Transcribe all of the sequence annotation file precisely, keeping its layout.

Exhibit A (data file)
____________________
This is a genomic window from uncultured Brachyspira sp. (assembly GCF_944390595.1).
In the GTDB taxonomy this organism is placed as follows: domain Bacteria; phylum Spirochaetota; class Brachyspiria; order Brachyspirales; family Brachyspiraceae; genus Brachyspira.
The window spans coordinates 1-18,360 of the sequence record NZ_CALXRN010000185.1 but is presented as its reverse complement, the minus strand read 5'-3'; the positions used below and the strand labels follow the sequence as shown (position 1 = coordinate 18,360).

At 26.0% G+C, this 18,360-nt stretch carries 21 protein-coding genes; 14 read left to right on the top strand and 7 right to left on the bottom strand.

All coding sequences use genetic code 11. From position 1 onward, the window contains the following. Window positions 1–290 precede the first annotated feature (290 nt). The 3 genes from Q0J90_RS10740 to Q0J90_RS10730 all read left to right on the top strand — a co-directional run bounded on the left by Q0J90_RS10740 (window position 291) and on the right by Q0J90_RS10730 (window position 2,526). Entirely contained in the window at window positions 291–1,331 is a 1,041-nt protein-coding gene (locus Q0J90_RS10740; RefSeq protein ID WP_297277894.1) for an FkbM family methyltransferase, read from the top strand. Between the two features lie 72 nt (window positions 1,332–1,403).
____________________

This is a genomic window from uncultured Brachyspira sp. (assembly GCF_944390595.1).
In the GTDB taxonomy this organism is placed as follows: domain Bacteria; phylum Spirochaetota; class Brachyspiria; order Brachyspirales; family Brachyspiraceae; genus Brachyspira.
The window spans coordinates 1-18,360 of the sequence record NZ_CALXRN010000185.1 but is presented as its reverse complement, the minus strand read 5'-3'; the positions used below and the strand labels follow the sequence as shown (position 1 = coordinate 18,360).

At 26.0% G+C, this 18,360-nt stretch carries 21 protein-coding genes; 14 read left to right on the top strand and 7 right to left on the bottom strand.

All coding sequences use genetic code 11. From position 1 onward, the window contains the following. Window positions 1–290 precede the first annotated feature (290 nt). The 3 genes from Q0J90_RS10740 to Q0J90_RS10730 all read left to right on the top strand — a co-directional run bounded on the left by Q0J90_RS10740 (window position 291) and on the right by Q0J90_RS10730 (window position 2,526). Entirely contained in the window at window positions 291–1,331 is a 1,041-nt protein-coding gene (locus Q0J90_RS10740; RefSeq protein ID WP_297277894.1) for an FkbM family methyltransferase, read from the top strand. Between the two features lie 72 nt (window positions 1,332–1,403).